By Justin Worland
Updated: April 26, 2018 5:05 PM ET | Originally published: April 24, 2018

Environmental Protection Agency head Scott Pruitt has been ensnared in an ever-growing list of ethics scandals for the past several weeks, leading environmental groups, ethics watchdogs and members of Congress to call for him to resign.

But to conservative backers of President Donald Trump, the scandals pale in comparison to Pruitt’s accomplishments tearing down environmental regulations they dislike.

“At the end of the day what I’m looking at is not what they’re writing in the New York Times,” says Tim Huelskamp, a former Republican Congressman who now heads the conservative Heartland Institute. “I’m looking at what he’s doing in his job and he’s been very effective at that.”

If Pruitt survives the latest round of negative coverage, it will be because this sentiment is shared by some of Trump’s big business backers as well as voters who work in affected industries like farming and coal mining.

Pruitt’s troubles began in late March with an ABC News report that he had rented a condo in D.C. co-owned by the wife of a top energy lobbyist. They deepened with reports that he had spent $43,000 on a soundproof booth in his office in violation of spending rules, defied the White House to give large raises to top aides and sidelined agency staffers who raised concerns.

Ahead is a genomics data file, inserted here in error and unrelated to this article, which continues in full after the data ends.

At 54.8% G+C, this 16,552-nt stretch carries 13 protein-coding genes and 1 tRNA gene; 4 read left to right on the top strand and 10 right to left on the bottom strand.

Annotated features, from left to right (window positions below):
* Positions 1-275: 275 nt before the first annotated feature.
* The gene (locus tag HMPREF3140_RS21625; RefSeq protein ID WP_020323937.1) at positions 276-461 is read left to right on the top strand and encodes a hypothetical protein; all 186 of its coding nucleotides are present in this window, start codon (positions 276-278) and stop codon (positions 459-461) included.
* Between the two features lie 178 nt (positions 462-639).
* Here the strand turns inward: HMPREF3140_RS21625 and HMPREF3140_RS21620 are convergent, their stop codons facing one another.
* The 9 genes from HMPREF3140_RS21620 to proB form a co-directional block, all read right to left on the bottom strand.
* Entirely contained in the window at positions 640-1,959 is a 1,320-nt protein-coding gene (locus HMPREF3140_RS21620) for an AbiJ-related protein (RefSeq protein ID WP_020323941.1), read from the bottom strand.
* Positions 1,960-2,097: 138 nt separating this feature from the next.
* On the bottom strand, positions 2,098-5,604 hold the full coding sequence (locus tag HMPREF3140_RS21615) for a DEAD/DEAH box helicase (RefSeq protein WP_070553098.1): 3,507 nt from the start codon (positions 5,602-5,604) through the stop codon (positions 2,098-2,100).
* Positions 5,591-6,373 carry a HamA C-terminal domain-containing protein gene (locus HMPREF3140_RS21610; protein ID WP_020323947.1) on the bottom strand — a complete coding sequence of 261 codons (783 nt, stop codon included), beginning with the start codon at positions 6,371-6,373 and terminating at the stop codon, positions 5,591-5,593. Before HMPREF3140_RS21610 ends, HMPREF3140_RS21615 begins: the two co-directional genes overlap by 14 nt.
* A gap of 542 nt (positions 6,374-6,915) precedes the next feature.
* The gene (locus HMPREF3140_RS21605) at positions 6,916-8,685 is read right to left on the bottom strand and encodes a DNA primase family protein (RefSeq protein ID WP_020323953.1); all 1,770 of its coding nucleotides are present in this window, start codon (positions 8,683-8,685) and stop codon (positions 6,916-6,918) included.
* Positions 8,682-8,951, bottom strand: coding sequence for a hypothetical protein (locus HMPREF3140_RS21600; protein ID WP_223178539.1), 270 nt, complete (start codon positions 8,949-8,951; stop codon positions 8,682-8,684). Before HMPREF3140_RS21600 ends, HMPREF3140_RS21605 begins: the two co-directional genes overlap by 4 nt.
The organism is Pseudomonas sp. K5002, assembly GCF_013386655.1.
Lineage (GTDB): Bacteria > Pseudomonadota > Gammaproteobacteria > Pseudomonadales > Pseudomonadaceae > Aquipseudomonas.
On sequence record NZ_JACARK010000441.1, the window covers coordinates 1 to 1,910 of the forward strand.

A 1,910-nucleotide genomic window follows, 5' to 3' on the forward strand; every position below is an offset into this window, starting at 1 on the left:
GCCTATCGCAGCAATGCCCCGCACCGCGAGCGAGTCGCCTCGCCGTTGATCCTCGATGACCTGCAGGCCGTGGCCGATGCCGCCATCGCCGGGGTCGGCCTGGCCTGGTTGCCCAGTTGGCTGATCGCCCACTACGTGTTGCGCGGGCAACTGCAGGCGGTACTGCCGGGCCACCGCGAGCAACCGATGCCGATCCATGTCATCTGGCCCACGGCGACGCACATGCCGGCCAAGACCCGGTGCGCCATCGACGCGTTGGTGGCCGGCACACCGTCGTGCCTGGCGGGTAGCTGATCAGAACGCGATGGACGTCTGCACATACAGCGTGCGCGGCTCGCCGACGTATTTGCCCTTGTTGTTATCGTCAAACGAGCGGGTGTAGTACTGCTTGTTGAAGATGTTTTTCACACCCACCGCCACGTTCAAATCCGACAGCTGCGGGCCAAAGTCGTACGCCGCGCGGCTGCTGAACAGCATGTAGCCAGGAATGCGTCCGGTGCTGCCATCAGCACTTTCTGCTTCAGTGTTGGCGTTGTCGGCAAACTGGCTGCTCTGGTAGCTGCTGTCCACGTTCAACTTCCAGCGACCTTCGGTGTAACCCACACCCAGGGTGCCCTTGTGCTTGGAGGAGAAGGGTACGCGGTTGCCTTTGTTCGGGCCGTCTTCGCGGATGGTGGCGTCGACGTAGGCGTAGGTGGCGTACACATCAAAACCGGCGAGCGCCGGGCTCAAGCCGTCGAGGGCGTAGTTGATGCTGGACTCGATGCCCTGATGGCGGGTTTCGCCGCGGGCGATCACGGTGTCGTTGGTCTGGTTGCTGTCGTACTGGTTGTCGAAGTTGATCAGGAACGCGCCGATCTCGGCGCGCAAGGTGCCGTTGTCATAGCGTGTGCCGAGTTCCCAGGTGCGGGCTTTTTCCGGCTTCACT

On Thursday, he’ll face tough questions about his conduct at a pair of hearings on his agency’s budget proposal on Capitol Hill. After a poor performance during a grilling on Fox News, any missteps at the hearings could put his job in peril.

But all indications right now are that Pruitt will survive the scandals, in part because the president is happy with his work.

Speaking at the daily press briefing on Monday, White House spokeswoman Sarah Huckabee Sanders gave Pruitt solid marks on his work, though she didn’t entirely dismiss his problems.

“We’re reviewing some of those allegations,” she said. “However, Administrator Pruitt has done a good job of implementing the President’s policies, particularly on deregulation; making the United States less energy-dependent and becoming more energy independent.”

Marc Short, the White House legislative director, put it more succinctly on “Meet the Press” Sunday. “Scott Pruitt is doing a phenomenal job, and the President is happy with him,” he said.

Trump, who has long been a critic of environmental regulations, has much to be pleased with. The list of policies targeted by the EPA under Pruitt includes everything from repealing the Clean Power Plan, the chief Obama-era measure aimed at fighting climate change, to reversing a ban on chlorpyrifos, a potentially hazardous pesticide. Even on Tuesday, days before Pruitt will face blistering criticism in Congressional testimony, he formally announced his latest policy move from the playbook of far-right conservative groups restricting the science the agency uses — a move scientists say would cripple the agency’s future policymaking ability.

Outside conservative circles, Pruitt has been criticized for executing some of these maneuvers in a sloppy fashion that leaves them vulnerable to legal challenges. And some observers have noted that he hasn’t completed the long and winding regulatory process that will lead to the regulations’ full repeal, which means it may be too early for his supporters to celebrate.